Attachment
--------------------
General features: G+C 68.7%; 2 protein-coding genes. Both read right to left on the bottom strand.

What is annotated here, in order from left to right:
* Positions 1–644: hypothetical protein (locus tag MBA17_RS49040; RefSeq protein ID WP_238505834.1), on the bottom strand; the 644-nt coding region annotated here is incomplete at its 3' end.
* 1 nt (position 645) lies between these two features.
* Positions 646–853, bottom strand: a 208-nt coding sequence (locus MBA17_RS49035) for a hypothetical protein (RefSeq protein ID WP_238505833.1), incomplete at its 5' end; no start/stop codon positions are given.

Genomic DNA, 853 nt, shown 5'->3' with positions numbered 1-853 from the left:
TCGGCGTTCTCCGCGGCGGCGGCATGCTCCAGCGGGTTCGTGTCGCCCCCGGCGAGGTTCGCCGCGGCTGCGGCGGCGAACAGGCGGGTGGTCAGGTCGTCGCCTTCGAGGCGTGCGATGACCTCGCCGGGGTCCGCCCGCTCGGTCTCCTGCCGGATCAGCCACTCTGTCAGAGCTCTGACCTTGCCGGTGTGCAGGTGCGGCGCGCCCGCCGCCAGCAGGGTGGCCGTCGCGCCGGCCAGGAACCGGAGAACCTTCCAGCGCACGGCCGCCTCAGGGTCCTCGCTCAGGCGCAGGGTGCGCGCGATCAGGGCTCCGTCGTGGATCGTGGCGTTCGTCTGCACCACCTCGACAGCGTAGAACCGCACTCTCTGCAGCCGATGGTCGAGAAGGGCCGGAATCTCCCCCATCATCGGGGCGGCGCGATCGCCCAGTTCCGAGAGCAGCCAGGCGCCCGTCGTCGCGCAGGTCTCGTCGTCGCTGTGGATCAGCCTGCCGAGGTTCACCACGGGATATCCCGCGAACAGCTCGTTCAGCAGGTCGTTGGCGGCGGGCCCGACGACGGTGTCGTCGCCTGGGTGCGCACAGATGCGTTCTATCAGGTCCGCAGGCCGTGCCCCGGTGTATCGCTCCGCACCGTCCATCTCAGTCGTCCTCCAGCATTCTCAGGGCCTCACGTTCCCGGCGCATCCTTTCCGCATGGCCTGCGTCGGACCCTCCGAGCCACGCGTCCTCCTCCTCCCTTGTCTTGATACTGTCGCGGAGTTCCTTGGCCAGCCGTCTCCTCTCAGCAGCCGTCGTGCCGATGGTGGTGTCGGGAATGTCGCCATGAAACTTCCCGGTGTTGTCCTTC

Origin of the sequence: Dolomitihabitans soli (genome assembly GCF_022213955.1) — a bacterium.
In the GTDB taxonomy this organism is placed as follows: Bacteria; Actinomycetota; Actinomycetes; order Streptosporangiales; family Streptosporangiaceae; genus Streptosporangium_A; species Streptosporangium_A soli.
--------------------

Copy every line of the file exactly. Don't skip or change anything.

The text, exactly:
General features: G+C 68.7%; 2 protein-coding genes. Both read right to left on the bottom strand.

What is annotated here, in order from left to right:
* Positions 1–644: hypothetical protein (locus tag MBA17_RS49040; RefSeq protein ID WP_238505834.1), on the bottom strand; the 644-nt coding region annotated here is incomplete at its 3' end.
* 1 nt (position 645) lies between these two features.
* Positions 646–853, bottom strand: a 208-nt coding sequence (locus MBA17_RS49035) for a hypothetical protein (RefSeq protein ID WP_238505833.1), incomplete at its 5' end; no start/stop codon positions are given.

Genomic DNA, 853 nt, shown 5'->3' with positions numbered 1-853 from the left:
TCGGCGTTCTCCGCGGCGGCGGCATGCTCCAGCGGGTTCGTGTCGCCCCCGGCGAGGTTCGCCGCGGCTGCGGCGGCGAACAGGCGGGTGGTCAGGTCGTCGCCTTCGAGGCGTGCGATGACCTCGCCGGGGTCCGCCCGCTCGGTCTCCTGCCGGATCAGCCACTCTGTCAGAGCTCTGACCTTGCCGGTGTGCAGGTGCGGCGCGCCCGCCGCCAGCAGGGTGGCCGTCGCGCCGGCCAGGAACCGGAGAACCTTCCAGCGCACGGCCGCCTCAGGGTCCTCGCTCAGGCGCAGGGTGCGCGCGATCAGGGCTCCGTCGTGGATCGTGGCGTTCGTCTGCACCACCTCGACAGCGTAGAACCGCACTCTCTGCAGCCGATGGTCGAGAAGGGCCGGAATCTCCCCCATCATCGGGGCGGCGCGATCGCCCAGTTCCGAGAGCAGCCAGGCGCCCGTCGTCGCGCAGGTCTCGTCGTCGCTGTGGATCAGCCTGCCGAGGTTCACCACGGGATATCCCGCGAACAGCTCGTTCAGCAGGTCGTTGGCGGCGGGCCCGACGACGGTGTCGTCGCCTGGGTGCGCACAGATGCGTTCTATCAGGTCCGCAGGCCGTGCCCCGGTGTATCGCTCCGCACCGTCCATCTCAGTCGTCCTCCAGCATTCTCAGGGCCTCACGTTCCCGGCGCATCCTTTCCGCATGGCCTGCGTCGGACCCTCCGAGCCACGCGTCCTCCTCCTCCCTTGTCTTGATACTGTCGCGGAGTTCCTTGGCCAGCCGTCTCCTCTCAGCAGCCGTCGTGCCGATGGTGGTGTCGGGAATGTCGCCATGAAACTTCCCGGTGTTGTCCTTC

Origin of the sequence: Dolomitihabitans soli (genome assembly GCF_022213955.1) — a bacterium.
In the GTDB taxonomy this organism is placed as follows: Bacteria; Actinomycetota; Actinomycetes; order Streptosporangiales; family Streptosporangiaceae; genus Streptosporangium_A; species Streptosporangium_A soli.